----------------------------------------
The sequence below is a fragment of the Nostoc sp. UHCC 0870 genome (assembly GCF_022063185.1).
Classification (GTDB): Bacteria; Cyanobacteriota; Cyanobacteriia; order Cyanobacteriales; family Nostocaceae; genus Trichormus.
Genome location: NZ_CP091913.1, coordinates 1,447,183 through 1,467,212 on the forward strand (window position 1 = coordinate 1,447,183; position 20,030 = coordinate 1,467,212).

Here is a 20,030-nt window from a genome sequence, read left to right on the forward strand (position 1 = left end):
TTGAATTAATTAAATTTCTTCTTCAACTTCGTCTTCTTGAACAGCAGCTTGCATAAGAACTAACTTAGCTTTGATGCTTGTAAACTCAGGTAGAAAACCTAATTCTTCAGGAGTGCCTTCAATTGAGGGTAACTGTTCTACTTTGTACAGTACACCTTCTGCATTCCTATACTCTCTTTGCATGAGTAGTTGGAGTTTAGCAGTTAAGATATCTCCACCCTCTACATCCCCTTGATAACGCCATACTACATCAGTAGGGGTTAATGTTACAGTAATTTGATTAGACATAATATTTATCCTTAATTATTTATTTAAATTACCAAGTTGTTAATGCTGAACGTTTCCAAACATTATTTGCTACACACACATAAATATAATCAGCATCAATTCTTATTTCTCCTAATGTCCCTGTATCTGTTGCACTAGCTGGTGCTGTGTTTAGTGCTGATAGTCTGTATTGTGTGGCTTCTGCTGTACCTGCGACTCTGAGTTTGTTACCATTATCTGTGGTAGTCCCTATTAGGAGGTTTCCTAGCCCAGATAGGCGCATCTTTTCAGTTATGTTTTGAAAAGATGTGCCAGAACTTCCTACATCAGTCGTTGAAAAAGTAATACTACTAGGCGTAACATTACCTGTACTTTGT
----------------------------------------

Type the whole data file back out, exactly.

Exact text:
The sequence below is a fragment of the Nostoc sp. UHCC 0870 genome (assembly GCF_022063185.1).
Classification (GTDB): Bacteria; Cyanobacteriota; Cyanobacteriia; order Cyanobacteriales; family Nostocaceae; genus Trichormus.
Genome location: NZ_CP091913.1, coordinates 1,447,183 through 1,467,212 on the forward strand (window position 1 = coordinate 1,447,183; position 20,030 = coordinate 1,467,212).

Here is a 20,030-nt window from a genome sequence, read left to right on the forward strand (position 1 = left end):
TTGAATTAATTAAATTTCTTCTTCAACTTCGTCTTCTTGAACAGCAGCTTGCATAAGAACTAACTTAGCTTTGATGCTTGTAAACTCAGGTAGAAAACCTAATTCTTCAGGAGTGCCTTCAATTGAGGGTAACTGTTCTACTTTGTACAGTACACCTTCTGCATTCCTATACTCTCTTTGCATGAGTAGTTGGAGTTTAGCAGTTAAGATATCTCCACCCTCTACATCCCCTTGATAACGCCATACTACATCAGTAGGGGTTAATGTTACAGTAATTTGATTAGACATAATATTTATCCTTAATTATTTATTTAAATTACCAAGTTGTTAATGCTGAACGTTTCCAAACATTATTTGCTACACACACATAAATATAATCAGCATCAATTCTTATTTCTCCTAATGTCCCTGTATCTGTTGCACTAGCTGGTGCTGTGTTTAGTGCTGATAGTCTGTATTGTGTGGCTTCTGCTGTACCTGCGACTCTGAGTTTGTTACCATTATCTGTGGTAGTCCCTATTAGGAGGTTTCCTAGCCCAGATAGGCGCATCTTTTCAGTTATGTTTTGAAAAGATGTGCCAGAACTTCCTACATCAGTCGTTGAAAAAGTAATACTACTAGGCGTAACATTACCTGTACTTTGT